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Remembering Amalgam: “The Exciting X-Patrol”

By | September 21st, 2020
Posted in Reviews | % Comments

Shatterstarfire! Dial H.U.S.K! Beastling! Niles Cable! X-Patrol was so popular in 1996 that it received a spin-off, “The Exciting X-Patrol”, in 1997, and it’s the next stop on our journey through Amalgam.

The Mash Up
Just like “X-Patrol” in wave 1, this comic pulls from a huge number of teams from both universes, but most of the new elements come from “Teen Titans” and “X-Men”. This time we’re introduced to Jericho, who looks like a tan-colored Thing, Raveniya the Healer, Terra-X, and Brother Brood.

Barbara Kesel returned without her co-writer Karl Kesel, and Bryan Hitch partnered with inker Paul Neary for the artwork. The issue is published by Marvel, and dedicated to Marvel (and Amalgam) editor Mark Gruenwald, who died in August 1996.

The plot
The story opens with Shatterstarfire and Niles Cable fighting some Brood in a cave. They’re being overwhelmed, so Cable uses his telepathy to launch Shatterstarfire through the ceiling so she can escape. She returns to X-Patrol HQ to update the rest of the team. They argue for two pages before Dial HUSK reminds them they should go save Cable. This reveals some characterization, but the main takeaway is that only Elasti-Girl trusts new team member Jericho.

Meanwhile, Cable has been jailed, impregnated with a brood, and left alone. He is visited by Raveniya the Healer, who is a spirit or a ghost of some kind I guess? She can talk to him but she can’t help him, and she just appears and disappears. She reminds Cable that he has “a little piece of [her] soul-self” inside, and that he can use that to cure himself of the Brood. The catch is that if he uses it for that, he can no longer use it to keep the technovirus at bay and he’ll die anyway.

The X-Patrol arrive and fight some brood. Brother Brood reveals his plan to infect a mutant with a brood, which will be a bad thing because…. well, it’ll be bad. Somehow it will increase persecution of mutants in the future. The heroes fight Terra-X, who is a cross between Teen Titan traitor Terra and former herald of Galactus, Terrax. They beat her pretty quick (four panels).

Brother Brood brings out Niles Cable, who is forced to fight his team. During battle, Jericho’s rocky exterior is blown off and – gasp! – it was just a disguise! This whole time, Jericho had been a younger version of Cable from an alternate timeline where the Brood took over Earth.

Knowing there’s another Niles who can lead the team, Cable decides to use his healing ability to cure the Brood Queen inside Brother Brood, leaving the villain(s) dead. The technovirus immediately starts taking over Cable, but Raveniya returns and heals him – completely. He’s not crippled anymore. But then it turns out Raveniya was a skin being worn by Dial HUSK. Maybe. The characters in the comic don’t understand what happened, and neither do I.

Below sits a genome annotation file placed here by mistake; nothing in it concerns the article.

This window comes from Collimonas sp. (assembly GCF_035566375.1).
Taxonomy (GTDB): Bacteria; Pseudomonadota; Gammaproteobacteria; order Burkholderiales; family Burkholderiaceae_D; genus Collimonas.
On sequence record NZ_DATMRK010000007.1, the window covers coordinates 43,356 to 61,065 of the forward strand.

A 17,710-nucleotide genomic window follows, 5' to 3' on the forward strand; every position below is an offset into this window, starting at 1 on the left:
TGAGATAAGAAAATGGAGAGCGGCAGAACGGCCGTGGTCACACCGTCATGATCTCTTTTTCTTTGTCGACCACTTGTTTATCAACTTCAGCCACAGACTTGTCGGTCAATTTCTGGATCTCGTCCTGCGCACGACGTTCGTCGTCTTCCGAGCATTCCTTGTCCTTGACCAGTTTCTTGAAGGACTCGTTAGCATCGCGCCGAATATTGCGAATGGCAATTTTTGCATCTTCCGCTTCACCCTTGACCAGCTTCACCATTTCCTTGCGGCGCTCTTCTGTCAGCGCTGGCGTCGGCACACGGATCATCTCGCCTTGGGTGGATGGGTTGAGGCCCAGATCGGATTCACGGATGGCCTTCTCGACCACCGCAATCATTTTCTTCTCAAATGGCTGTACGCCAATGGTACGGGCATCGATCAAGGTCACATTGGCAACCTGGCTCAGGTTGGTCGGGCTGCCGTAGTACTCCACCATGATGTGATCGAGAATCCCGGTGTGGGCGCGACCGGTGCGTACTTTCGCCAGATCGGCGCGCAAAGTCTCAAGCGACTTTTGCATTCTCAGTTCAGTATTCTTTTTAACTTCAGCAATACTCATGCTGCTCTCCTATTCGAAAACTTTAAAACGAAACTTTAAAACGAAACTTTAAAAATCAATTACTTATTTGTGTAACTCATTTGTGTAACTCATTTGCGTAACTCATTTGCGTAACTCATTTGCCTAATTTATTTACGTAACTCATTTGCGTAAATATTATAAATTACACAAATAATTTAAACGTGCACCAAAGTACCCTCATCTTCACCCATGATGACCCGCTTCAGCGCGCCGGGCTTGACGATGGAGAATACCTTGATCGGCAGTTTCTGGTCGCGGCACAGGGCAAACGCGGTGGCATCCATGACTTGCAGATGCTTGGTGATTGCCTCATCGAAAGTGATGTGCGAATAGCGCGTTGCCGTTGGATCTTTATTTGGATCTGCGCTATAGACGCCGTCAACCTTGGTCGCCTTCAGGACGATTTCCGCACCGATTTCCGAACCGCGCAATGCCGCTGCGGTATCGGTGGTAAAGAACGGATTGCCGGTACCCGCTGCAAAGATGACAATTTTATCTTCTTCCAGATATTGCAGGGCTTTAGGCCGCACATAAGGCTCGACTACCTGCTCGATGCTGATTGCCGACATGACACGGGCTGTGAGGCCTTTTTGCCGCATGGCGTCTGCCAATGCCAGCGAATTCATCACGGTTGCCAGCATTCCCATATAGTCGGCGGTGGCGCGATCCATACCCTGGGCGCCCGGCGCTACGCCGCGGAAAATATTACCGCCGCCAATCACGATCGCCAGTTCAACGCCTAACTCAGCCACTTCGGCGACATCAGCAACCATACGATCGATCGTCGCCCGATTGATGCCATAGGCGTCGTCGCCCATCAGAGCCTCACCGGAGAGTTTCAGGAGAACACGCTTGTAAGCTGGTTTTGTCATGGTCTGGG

The team celebrates their victory over the Brood and their new team mate, a man from a time that no longer exists. An “Ex-Man”, if you will.

What “Wizard” thought then
Not a whole lot. They remind readers that “X-Patrol” happened in 1996 and give a quick summary of what happens in the first two pages. Kesel promised them she’d include as many amalgams as she could, but a lot of them are just name dropped. Her favorite was HUSK’s first transformation: Artimisty Knight, the Bionic Amazon Archer. The Sea Devil Dinosaurs sound cool, though.

“Exciting X-Patrol” was the top selling Amalgam in 1997, and the 6th top seller overall. It came in behind “Uncanny X-Men”, “X-Men”, “Fantastic Four” (???), “Spawn”, and “Wolverine”.

What I think now
This was… fine. It was styled as the final chapter of a longer epic, but there was a lot of tension felt by the characters that didn’t resonate with me.

Kesel’s writing was competent. It was a linear story with each scene moving naturally to the next. The key players were introduced with text boxes that told readers the secret and super identities and elaborated on their connections, which was really helpful. Other characters, like Raveniya, just appeared without context and left me as lost as I suspect many first-time readers were when they picked up an X-book in 1997. Maybe that was part of the joke?

Continued below

The art was clear, although it lacks the crispness Hitch later achieved. There are so many close ups and vertical panels, I wouldn’t have recognized this as Hitch’s work if it weren’t for the credits. It certainly lacks the widescreen feel he built his reputation on later. Like the writing, it’s competent but doesn’t grab me.

Overall, “Exciting X-Patrol” was very average. If there was a second issue (or back issues leading up to this one), I might buy them from a quarter bin, but I wouldn’t seek them out. Others might find more here to like.


//TAGS | 2020 Summer Comics Binge

Drew Bradley

Drew Bradley is a long time comic reader whose past contributions to Multiversity include the Minding MIND MGMT, Small Press Spotlight, and Tradewaiter columns, along with Lettering Week and Variant Coverage. He currently writes history-based articles. Feel free to email him about these things, or any other comic related topic.

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